Military Admits N.Korean Hacker Attack

      November 04, 2009 12:11

      The North Korean military hacked into the South Korean Army command in March and a password for the National Institute of Environmental Research (NIER) website leaked out, Lt. Gen. Kim Jong-tae, commander of the Defense Security Commend (DSC), admitted to a parliamentary audit on Tuesday. That confirms a report last month in the Monthly Chosun.

      Lawmakers quoted Kim as saying the target of the hackers was the computer of the director of the chemicals division, and his ID and password were leaked through a hacking program when he logged on to the alumni website of the Korea Military Academy. Kim bluntly stated that the military security system "is not safe" from attacks by North Korean hackers at the moment, lawmakers said.

      The Monthly Chosun reported that North Korean hackers stole confidential information from the Chemical Accident Response Information System (CARIS) set up by NIER using a password obtained from hacking South Korean Army command. Over 2,000 national secrets were stolen, including the names of around 700 companies or state-run entities that manufacture toxic chemicals.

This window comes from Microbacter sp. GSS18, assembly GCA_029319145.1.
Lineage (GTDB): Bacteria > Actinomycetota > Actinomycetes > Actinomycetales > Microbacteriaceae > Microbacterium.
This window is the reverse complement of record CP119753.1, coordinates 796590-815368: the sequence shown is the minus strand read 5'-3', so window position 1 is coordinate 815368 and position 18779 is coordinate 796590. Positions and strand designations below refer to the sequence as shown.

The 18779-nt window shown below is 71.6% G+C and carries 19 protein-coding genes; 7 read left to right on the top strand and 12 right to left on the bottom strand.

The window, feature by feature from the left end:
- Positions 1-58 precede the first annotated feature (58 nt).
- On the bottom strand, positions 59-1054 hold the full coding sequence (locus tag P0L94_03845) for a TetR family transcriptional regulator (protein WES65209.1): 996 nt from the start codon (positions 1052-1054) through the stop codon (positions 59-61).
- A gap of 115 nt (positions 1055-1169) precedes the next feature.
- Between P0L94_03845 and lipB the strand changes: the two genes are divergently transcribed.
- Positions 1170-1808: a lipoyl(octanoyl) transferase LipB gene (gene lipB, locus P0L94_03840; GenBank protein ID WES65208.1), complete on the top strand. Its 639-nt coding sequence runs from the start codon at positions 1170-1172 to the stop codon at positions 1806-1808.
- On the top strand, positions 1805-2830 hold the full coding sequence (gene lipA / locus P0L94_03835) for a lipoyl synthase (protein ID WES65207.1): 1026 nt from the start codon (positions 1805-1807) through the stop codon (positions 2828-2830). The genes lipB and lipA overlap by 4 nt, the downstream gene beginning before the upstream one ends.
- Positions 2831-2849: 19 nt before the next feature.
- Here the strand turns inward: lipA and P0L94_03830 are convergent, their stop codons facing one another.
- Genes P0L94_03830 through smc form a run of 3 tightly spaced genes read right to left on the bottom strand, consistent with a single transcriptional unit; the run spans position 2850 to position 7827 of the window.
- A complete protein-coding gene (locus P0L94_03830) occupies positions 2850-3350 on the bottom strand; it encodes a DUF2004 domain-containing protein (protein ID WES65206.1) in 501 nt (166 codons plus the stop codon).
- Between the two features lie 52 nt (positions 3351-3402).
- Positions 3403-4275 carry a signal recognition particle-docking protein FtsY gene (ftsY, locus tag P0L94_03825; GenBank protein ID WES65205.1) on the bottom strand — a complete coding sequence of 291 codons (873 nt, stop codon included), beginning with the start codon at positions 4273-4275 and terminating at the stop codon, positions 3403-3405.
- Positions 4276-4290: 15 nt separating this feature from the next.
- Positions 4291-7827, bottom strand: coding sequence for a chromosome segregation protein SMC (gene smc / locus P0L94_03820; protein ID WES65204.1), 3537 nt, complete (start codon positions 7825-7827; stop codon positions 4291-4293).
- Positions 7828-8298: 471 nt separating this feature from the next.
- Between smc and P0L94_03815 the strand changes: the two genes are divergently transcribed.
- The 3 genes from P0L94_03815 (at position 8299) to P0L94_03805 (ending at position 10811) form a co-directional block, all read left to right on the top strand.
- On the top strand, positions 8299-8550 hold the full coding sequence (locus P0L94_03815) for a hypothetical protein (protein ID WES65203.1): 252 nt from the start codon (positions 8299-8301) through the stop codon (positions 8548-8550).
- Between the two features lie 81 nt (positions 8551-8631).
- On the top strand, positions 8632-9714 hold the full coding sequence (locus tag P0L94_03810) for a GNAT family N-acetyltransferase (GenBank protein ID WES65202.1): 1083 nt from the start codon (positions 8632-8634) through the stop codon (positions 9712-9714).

The DSC explained that the hacked computer was connected to an external Internet network, which is strictly separated from the internal military network. This time, the DSC explained, the internal military network was not hacked, but it added, "As North Korea's hacking technology develops, the chances of the internal network being attacked is increasing and better security is needed."

      There is also a risk that military information might leak through a hacking program on a flash disk used when logging onto the military network, but the current system is capable of detecting and preventing that, the DSC said.

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